Wal-Mart (NYSE: WMT) Customers Facing Ammunition Limits
As demand for ammunition surges across the country, Wal-Mart (NYSE: WMT) customers are facing the unprecedented at the retail giant – rationing.
The nation’s largest retailer is limiting ammunition sales at its stores across the country to three boxes per customer, per day. Since President Obama’s reelection in November, guns and ammunition have been flying off store shelves. With many speculating tighter gun controls coming the near future, gun owners and enthusiasts are stocking up now, before the industry changes with the sure to come regulation. Wal-Mart has saw inventory going out as quickly as it is coming in, as nervous consumers are buying while they believe they still can – something many worry will change in the new future.
Ashley Hardie, a Wal-Mart spokeswoman commented “Right now we’re monitoring supply issues daily, since supply is limited at this time. We’re trying to take care of as many customers as possible and we’re working with suppliers to put products back on shelves.” Hardie went on to say that the purchase limit will stay in place until the retailer is able to resolve the shortage. More and more people are buying up guns while they have the chance, since many are worried that their right to buy assault weapons could be curtailed with gun control legislation.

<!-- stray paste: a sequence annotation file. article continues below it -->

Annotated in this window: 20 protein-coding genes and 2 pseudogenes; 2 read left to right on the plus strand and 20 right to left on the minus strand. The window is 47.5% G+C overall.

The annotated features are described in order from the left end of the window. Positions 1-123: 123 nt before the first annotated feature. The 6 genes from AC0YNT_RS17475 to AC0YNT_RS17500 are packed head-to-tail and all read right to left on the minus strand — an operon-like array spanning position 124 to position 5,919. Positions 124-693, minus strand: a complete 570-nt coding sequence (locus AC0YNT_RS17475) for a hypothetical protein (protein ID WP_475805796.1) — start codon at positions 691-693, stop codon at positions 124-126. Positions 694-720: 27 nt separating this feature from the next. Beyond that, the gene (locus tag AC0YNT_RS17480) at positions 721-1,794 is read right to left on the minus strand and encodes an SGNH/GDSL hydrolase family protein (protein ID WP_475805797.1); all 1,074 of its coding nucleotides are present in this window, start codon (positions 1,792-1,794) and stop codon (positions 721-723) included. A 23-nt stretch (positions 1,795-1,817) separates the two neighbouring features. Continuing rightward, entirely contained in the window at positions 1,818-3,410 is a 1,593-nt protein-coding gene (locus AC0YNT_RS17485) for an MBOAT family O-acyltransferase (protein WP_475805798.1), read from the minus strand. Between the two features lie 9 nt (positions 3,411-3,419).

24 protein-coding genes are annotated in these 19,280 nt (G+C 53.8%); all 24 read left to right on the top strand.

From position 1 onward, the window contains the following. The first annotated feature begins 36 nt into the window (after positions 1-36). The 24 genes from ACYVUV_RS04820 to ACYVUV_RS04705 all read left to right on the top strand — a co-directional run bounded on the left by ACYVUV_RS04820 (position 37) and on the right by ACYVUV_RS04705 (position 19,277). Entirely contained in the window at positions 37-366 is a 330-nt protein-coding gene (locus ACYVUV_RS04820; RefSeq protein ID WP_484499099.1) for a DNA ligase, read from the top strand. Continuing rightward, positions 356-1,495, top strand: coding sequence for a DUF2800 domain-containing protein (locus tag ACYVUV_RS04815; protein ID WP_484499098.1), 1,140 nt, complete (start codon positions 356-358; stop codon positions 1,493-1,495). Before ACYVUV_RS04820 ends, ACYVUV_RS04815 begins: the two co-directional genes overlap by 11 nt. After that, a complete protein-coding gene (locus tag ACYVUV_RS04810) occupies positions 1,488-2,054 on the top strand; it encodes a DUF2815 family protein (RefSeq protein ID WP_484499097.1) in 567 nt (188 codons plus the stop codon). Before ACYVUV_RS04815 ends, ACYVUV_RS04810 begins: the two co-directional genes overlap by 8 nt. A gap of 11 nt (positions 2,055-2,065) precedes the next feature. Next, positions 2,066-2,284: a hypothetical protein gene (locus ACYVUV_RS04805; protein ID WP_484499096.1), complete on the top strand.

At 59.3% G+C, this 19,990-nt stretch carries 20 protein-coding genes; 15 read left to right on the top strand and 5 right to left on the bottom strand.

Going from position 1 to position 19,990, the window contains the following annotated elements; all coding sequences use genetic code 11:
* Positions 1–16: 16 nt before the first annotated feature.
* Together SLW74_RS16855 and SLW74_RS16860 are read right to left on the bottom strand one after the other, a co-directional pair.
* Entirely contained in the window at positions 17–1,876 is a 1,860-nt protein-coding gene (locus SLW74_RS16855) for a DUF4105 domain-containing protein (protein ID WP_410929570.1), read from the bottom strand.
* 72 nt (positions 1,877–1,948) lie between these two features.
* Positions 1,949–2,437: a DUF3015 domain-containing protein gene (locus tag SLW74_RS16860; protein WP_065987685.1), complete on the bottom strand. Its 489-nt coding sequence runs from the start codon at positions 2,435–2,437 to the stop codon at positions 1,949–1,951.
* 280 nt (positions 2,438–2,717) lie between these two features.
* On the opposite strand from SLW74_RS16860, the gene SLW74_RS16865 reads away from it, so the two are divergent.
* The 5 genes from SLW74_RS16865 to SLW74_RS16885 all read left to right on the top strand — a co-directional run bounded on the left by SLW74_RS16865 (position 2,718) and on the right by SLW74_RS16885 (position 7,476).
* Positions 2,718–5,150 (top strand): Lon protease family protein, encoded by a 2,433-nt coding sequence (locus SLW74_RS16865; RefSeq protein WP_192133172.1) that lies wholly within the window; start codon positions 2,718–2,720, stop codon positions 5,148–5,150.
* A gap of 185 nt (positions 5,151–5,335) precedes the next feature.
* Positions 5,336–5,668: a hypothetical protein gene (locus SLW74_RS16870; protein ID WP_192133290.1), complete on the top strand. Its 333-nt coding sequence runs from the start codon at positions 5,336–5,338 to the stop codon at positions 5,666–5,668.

As further evidence for the surge in demand for guns, FBI data shows that background checks, the most reliable way to track the number of gun sales, have reached their highest levels in fifteen years over the last 6 weeks. Eight of the 10 highest days for gun background checks since 1998 have taken place since the school shooting in Newtown, Conn., on Dec. 14, and more than a quarter of all background checks in 2012 occurred in November and December alone.
Gun control is a hot topic on the national agenda, and the demand for guns does not seem to be subsiding at all as time progress. Stockpiling of guns and ammunition is a curious byproduct to the recent wave of gun related violence, and buyers are cleaning out inventories across the nation at unprecedented speeds. The span of potential litigation goes anyway from outright bans, which are highly unlikely, to limits of the amounts of firearms owned, to increased taxes on the sale and distribution. No matter which avenue is ultimately pursued, the cumulative impact will surely be a dent to the industry. Thus, buyers are taking advantage of the still lax ability to purchase unlimited quantities at what remain low costs.